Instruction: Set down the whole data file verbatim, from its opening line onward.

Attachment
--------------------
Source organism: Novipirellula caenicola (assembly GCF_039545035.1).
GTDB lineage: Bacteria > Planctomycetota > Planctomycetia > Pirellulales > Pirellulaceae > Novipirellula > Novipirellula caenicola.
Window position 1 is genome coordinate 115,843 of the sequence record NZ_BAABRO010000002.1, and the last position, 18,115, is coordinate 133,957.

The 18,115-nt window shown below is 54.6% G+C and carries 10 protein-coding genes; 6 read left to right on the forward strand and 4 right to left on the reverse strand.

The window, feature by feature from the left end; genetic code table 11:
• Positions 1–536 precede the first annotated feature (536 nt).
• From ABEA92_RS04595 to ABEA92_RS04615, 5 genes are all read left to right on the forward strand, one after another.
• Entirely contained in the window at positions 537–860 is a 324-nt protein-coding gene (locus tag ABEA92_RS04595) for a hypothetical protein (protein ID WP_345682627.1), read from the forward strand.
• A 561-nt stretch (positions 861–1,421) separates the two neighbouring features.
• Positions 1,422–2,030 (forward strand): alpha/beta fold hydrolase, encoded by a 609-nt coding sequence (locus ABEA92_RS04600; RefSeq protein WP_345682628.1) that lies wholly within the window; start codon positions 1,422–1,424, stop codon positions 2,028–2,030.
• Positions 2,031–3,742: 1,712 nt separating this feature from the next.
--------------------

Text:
Source organism: Novipirellula caenicola (assembly GCF_039545035.1).
GTDB lineage: Bacteria > Planctomycetota > Planctomycetia > Pirellulales > Pirellulaceae > Novipirellula > Novipirellula caenicola.
Window position 1 is genome coordinate 115,843 of the sequence record NZ_BAABRO010000002.1, and the last position, 18,115, is coordinate 133,957.

The 18,115-nt window shown below is 54.6% G+C and carries 10 protein-coding genes; 6 read left to right on the forward strand and 4 right to left on the reverse strand.

The window, feature by feature from the left end; genetic code table 11:
• Positions 1–536 precede the first annotated feature (536 nt).
• From ABEA92_RS04595 to ABEA92_RS04615, 5 genes are all read left to right on the forward strand, one after another.
• Entirely contained in the window at positions 537–860 is a 324-nt protein-coding gene (locus tag ABEA92_RS04595) for a hypothetical protein (protein ID WP_345682627.1), read from the forward strand.
• A 561-nt stretch (positions 861–1,421) separates the two neighbouring features.
• Positions 1,422–2,030 (forward strand): alpha/beta fold hydrolase, encoded by a 609-nt coding sequence (locus ABEA92_RS04600; RefSeq protein WP_345682628.1) that lies wholly within the window; start codon positions 1,422–1,424, stop codon positions 2,028–2,030.
• Positions 2,031–3,742: 1,712 nt separating this feature from the next.